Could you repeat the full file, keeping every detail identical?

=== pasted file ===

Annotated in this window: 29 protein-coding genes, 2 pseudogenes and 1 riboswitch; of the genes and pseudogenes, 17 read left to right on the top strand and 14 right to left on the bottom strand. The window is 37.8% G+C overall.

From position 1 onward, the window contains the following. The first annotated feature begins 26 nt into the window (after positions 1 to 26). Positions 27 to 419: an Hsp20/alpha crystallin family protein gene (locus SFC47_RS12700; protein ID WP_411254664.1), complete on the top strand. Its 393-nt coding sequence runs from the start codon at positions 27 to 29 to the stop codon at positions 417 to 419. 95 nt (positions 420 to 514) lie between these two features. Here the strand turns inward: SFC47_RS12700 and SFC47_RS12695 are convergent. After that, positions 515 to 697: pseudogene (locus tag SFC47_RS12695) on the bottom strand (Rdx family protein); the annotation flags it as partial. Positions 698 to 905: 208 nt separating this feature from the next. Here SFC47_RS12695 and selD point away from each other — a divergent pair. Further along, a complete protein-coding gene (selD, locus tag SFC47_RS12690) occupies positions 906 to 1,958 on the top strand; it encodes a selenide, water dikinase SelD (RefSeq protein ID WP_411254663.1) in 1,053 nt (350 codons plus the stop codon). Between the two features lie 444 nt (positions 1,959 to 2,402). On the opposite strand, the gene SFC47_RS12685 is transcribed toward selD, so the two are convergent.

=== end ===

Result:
Annotated in this window: 29 protein-coding genes, 2 pseudogenes and 1 riboswitch; of the genes and pseudogenes, 17 read left to right on the top strand and 14 right to left on the bottom strand. The window is 37.8% G+C overall.

From position 1 onward, the window contains the following. The first annotated feature begins 26 nt into the window (after positions 1 to 26). Positions 27 to 419: an Hsp20/alpha crystallin family protein gene (locus SFC47_RS12700; protein ID WP_411254664.1), complete on the top strand. Its 393-nt coding sequence runs from the start codon at positions 27 to 29 to the stop codon at positions 417 to 419. 95 nt (positions 420 to 514) lie between these two features. Here the strand turns inward: SFC47_RS12700 and SFC47_RS12695 are convergent. After that, positions 515 to 697: pseudogene (locus tag SFC47_RS12695) on the bottom strand (Rdx family protein); the annotation flags it as partial. Positions 698 to 905: 208 nt separating this feature from the next. Here SFC47_RS12695 and selD point away from each other — a divergent pair. Further along, a complete protein-coding gene (selD, locus tag SFC47_RS12690) occupies positions 906 to 1,958 on the top strand; it encodes a selenide, water dikinase SelD (RefSeq protein ID WP_411254663.1) in 1,053 nt (350 codons plus the stop codon). Between the two features lie 444 nt (positions 1,959 to 2,402). On the opposite strand, the gene SFC47_RS12685 is transcribed toward selD, so the two are convergent.